Archive for category Treatment
That’s right. I’ve passed yet another milestone in my battle with the Funhouse Fever. It’s day +101 today. Apparently it’s a very big deal to pass the day +100 mark. I wish I can say it’s been uneventful, but no such luck. So far I’ve had a mild infection of the upper respiratory tract (no hospitalisation, thank goodness), a mild case of the GvHD (again, no hospitalisation required) and a reactivation of the CMV virus (alas, hospitalised).
While it’s not been as smooth as I would have liked, it’s not been rough as well. I spent most of my time at home and out and about when I can manage it. I worked from home (and enjoyed it too) and have been generally healthy and fine. I generally feel a lot better now than I did a month ago. I have more energy, my appetite is returning and I can walk for a lot longer without feeling out of breath. On a less positive note, I still feel cold most of the time. This makes taking a shower in winter a very unpleasant experience. Doesn’t help that the shower apparatus in the flat is a little temperamental.
To celebrate my 100th day post transplant, the family and I decided to have lunch at Singapore Gardens, a restaurant in the very chic St Johns Wood. But before that, we took a drive south west to Croydon. We are going to move to a nearby area in the new year, so it made sense to check it out before we moved. Overall it was a nice day out, besides a nappy disaster from Sophie which sparked a frantic hunt for a pair of baby tights in the stores.
We then drove to the restaurant (which was in the north west of London) and spent almost 1.5 hours in the car due to traffic. Luckily they kept the table for us and we had a very enjoyable meal. We started lunch very late so we had a very simple dinner, with a bottle of sparkling apple and ligonberry juice from Ikea. It was delicious by the way!
So far so good I say, and although the first 100 days felt like an eternity, it’s a nice feeling now that it’s come and gone. The next milestone to look forward to will be day +200 and then 1 year post transplant. For now, I am looking really looking forward to an uneventful Christmas at home with the family. 🙂 It will be Sophie’s first and we have champagne and a roast planned, so it will be good. All I wish now is for an uneventful 99 days and an even more uneventful 265 days to the 1 year mark.
One of my pet peeves is waiting for absolutely nothing at all. It’s a complete waste of time and shows a sheer and utter disregard for someone else’s time.
Basically I’ve been cleared to go home by the Haematology doctors. The levels of the CMV virus in my bloods have stabilised and are at a level where they’re comfortable with. But my blood results over the last 2 weeks have shown that my sodium levels are falling. Not alarmingly falling, but falling nonetheless. They’ve sent my blood and urine for analysis, and the results came back that I have SIADH. Basically something is making me pee too much and I am losing too much sodium that way.
So the doctors from the endocrine department want to see me before I leave the hospital to get to the bottom of this, and to deal with it. That’s the problem. It’s now 16:51 on Wednesday 7th Dec 2011. I’ve been waiting since 9:00 this morning. They’ve stopped my Ganciclovir infusion, and have given me pills instead. So technically, I can go and am discharged. Except for the fact that these blasted doctors from this department can’t seem to keep their appointments, and I have to stay in another day!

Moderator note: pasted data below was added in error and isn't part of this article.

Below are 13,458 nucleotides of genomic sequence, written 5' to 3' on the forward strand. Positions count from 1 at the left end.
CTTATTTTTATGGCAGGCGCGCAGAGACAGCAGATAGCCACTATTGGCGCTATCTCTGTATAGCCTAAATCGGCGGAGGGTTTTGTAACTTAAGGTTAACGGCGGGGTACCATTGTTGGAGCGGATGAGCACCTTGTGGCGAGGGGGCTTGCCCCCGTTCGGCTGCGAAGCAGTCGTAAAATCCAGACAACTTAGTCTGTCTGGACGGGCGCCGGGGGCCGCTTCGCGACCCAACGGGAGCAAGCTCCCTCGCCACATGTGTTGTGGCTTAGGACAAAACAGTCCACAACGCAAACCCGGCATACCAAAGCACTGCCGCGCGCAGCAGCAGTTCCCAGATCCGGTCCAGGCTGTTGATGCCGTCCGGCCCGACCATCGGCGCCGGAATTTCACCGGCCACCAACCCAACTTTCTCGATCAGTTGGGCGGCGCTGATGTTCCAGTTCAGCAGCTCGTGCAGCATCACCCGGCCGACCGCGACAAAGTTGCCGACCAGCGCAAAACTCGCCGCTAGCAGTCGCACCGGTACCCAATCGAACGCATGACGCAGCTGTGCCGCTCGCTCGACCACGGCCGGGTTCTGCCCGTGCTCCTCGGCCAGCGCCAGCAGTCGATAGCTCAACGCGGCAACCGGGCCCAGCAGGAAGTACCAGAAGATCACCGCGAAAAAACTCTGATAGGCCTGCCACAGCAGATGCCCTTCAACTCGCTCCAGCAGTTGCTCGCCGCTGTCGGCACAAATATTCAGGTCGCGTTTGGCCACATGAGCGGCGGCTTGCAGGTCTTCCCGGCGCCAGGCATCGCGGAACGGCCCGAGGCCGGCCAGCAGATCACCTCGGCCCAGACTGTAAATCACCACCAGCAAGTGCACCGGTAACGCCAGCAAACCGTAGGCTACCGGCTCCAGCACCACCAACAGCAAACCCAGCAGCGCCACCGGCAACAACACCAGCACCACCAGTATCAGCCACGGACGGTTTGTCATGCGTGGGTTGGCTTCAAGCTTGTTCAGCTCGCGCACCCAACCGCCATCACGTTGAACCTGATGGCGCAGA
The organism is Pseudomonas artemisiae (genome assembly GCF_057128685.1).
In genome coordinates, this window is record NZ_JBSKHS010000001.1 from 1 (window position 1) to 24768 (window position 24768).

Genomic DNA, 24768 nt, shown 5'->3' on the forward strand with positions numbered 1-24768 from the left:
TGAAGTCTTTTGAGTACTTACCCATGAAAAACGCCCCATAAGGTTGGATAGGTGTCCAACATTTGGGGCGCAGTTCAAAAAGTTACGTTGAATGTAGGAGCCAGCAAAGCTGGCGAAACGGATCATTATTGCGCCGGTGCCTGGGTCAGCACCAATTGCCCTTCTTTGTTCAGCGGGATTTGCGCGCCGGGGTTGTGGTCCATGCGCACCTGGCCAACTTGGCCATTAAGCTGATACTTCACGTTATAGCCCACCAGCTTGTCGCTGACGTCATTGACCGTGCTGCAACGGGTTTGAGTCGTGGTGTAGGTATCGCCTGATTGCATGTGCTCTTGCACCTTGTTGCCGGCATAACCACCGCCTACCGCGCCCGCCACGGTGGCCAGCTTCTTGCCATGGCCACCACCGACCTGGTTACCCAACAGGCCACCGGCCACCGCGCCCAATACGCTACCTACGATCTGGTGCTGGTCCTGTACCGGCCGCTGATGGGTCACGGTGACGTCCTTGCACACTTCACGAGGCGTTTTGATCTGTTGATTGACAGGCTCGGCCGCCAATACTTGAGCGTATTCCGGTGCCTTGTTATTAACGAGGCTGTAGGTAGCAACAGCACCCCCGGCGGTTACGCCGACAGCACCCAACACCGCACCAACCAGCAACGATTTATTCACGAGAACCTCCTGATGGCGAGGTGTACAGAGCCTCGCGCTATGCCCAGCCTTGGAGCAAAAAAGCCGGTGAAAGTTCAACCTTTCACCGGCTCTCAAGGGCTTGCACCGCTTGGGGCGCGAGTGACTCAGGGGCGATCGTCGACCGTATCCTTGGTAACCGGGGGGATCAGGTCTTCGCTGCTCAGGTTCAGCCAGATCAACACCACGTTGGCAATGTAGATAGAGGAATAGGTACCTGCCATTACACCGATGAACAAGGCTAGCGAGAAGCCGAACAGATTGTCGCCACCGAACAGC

What a waste of time! I could have wrapped gifts, bought Christmas decorations, ran a lot of errands, got more work done; instead I am stuck here at the pleasure of these irresponsible doctors. It’s not like the nurses and doctors here haven’t tried to call them. They’ve called and paged them multiple times, but they just don’t bother to answer their pages. At least have to courtesy to pick up the phone and call if they’re busy. And if they can’t make it today, at least inform the patient so they can get on with their lives.
I hate the NHS sometimes. Some of them really think that they’re God’s gift to medicine.
I am still at the Funhouse, and still getting my twice a day drip of the anti viral drug Ganciclovir. It’s not all that bad though, as they let me go home between drips, so usually the first drip ends at about noon, and the 2nd drip starts at about 9pm so I am allowed to go home in between. I get to spend more time with the baby and all that, especially now that she’s squealing and laughing and trying to turn. Not a moment I want to miss.
Bad news is that they’ve had to give me a new canula, as the old one was getting a bit blocked. Canulas are only supposed to be in a patient for about 3 days, and mine was in for 5 so it was time they changed it.
They put it on my hand this time, not the best of places as Sophie is starting to grab things and this is something that she will try to grab. Not very nice if she pulls it out. Blood everywhere!
They also don’t take blood from the canula, and they also have to check my CMV levels everyday so they have to stick a needle into my arm every morning to take blood. I do have pretty decent veins but taking blood every day isn’t something the body deals with very well.
It’s day 6 now, and it’s also the 5th day of the anti-viral course. Hopefully the CMV levels will come down enough for them to send me home with a course of oral drugs instead. I can’t imagine being cooped up here for much longer.
Guess where I am now? Go on. Guess. Let me give you a hint.